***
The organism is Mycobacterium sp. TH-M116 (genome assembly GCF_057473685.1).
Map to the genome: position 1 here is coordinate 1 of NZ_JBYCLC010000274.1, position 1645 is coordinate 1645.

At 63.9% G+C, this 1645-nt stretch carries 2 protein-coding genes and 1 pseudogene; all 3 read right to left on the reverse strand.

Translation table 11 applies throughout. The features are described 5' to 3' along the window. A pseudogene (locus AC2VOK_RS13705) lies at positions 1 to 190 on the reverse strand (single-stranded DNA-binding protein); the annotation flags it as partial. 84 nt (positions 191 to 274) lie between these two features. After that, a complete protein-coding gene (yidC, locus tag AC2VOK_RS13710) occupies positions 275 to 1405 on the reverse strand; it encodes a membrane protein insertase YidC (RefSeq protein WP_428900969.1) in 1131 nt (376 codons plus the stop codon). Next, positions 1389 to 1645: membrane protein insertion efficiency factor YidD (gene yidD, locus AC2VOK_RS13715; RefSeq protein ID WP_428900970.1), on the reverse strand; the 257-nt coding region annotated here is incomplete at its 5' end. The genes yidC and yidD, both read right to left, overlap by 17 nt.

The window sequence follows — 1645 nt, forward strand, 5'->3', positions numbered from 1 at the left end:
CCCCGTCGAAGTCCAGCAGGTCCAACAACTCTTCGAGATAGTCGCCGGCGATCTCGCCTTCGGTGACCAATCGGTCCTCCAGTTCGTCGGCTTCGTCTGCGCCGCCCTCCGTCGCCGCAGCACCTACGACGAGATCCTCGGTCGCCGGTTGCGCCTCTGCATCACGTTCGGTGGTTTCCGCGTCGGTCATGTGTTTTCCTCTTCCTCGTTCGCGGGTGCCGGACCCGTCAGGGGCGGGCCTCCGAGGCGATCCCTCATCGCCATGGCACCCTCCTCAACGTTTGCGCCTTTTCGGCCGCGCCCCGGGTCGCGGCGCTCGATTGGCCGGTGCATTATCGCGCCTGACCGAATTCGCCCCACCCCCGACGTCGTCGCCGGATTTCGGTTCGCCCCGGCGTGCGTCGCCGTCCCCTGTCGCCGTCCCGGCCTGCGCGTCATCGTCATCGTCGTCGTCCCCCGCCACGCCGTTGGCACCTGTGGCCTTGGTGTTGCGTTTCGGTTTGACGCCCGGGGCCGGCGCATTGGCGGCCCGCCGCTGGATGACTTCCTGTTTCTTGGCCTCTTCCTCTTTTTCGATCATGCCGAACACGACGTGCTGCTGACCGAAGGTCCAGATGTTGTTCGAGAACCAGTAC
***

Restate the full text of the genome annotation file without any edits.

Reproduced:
The organism is Mycobacterium sp. TH-M116 (genome assembly GCF_057473685.1).
Map to the genome: position 1 here is coordinate 1 of NZ_JBYCLC010000274.1, position 1645 is coordinate 1645.

At 63.9% G+C, this 1645-nt stretch carries 2 protein-coding genes and 1 pseudogene; all 3 read right to left on the reverse strand.

Translation table 11 applies throughout. The features are described 5' to 3' along the window. A pseudogene (locus AC2VOK_RS13705) lies at positions 1 to 190 on the reverse strand (single-stranded DNA-binding protein); the annotation flags it as partial. 84 nt (positions 191 to 274) lie between these two features. After that, a complete protein-coding gene (yidC, locus tag AC2VOK_RS13710) occupies positions 275 to 1405 on the reverse strand; it encodes a membrane protein insertase YidC (RefSeq protein WP_428900969.1) in 1131 nt (376 codons plus the stop codon). Next, positions 1389 to 1645: membrane protein insertion efficiency factor YidD (gene yidD, locus AC2VOK_RS13715; RefSeq protein ID WP_428900970.1), on the reverse strand; the 257-nt coding region annotated here is incomplete at its 5' end. The genes yidC and yidD, both read right to left, overlap by 17 nt.

The window sequence follows — 1645 nt, forward strand, 5'->3', positions numbered from 1 at the left end:
CCCCGTCGAAGTCCAGCAGGTCCAACAACTCTTCGAGATAGTCGCCGGCGATCTCGCCTTCGGTGACCAATCGGTCCTCCAGTTCGTCGGCTTCGTCTGCGCCGCCCTCCGTCGCCGCAGCACCTACGACGAGATCCTCGGTCGCCGGTTGCGCCTCTGCATCACGTTCGGTGGTTTCCGCGTCGGTCATGTGTTTTCCTCTTCCTCGTTCGCGGGTGCCGGACCCGTCAGGGGCGGGCCTCCGAGGCGATCCCTCATCGCCATGGCACCCTCCTCAACGTTTGCGCCTTTTCGGCCGCGCCCCGGGTCGCGGCGCTCGATTGGCCGGTGCATTATCGCGCCTGACCGAATTCGCCCCACCCCCGACGTCGTCGCCGGATTTCGGTTCGCCCCGGCGTGCGTCGCCGTCCCCTGTCGCCGTCCCGGCCTGCGCGTCATCGTCATCGTCGTCGTCCCCCGCCACGCCGTTGGCACCTGTGGCCTTGGTGTTGCGTTTCGGTTTGACGCCCGGGGCCGGCGCATTGGCGGCCCGCCGCTGGATGACTTCCTGTTTCTTGGCCTCTTCCTCTTTTTCGATCATGCCGAACACGACGTGCTGCTGACCGAAGGTCCAGATGTTGTTCGAGAACCAGTAC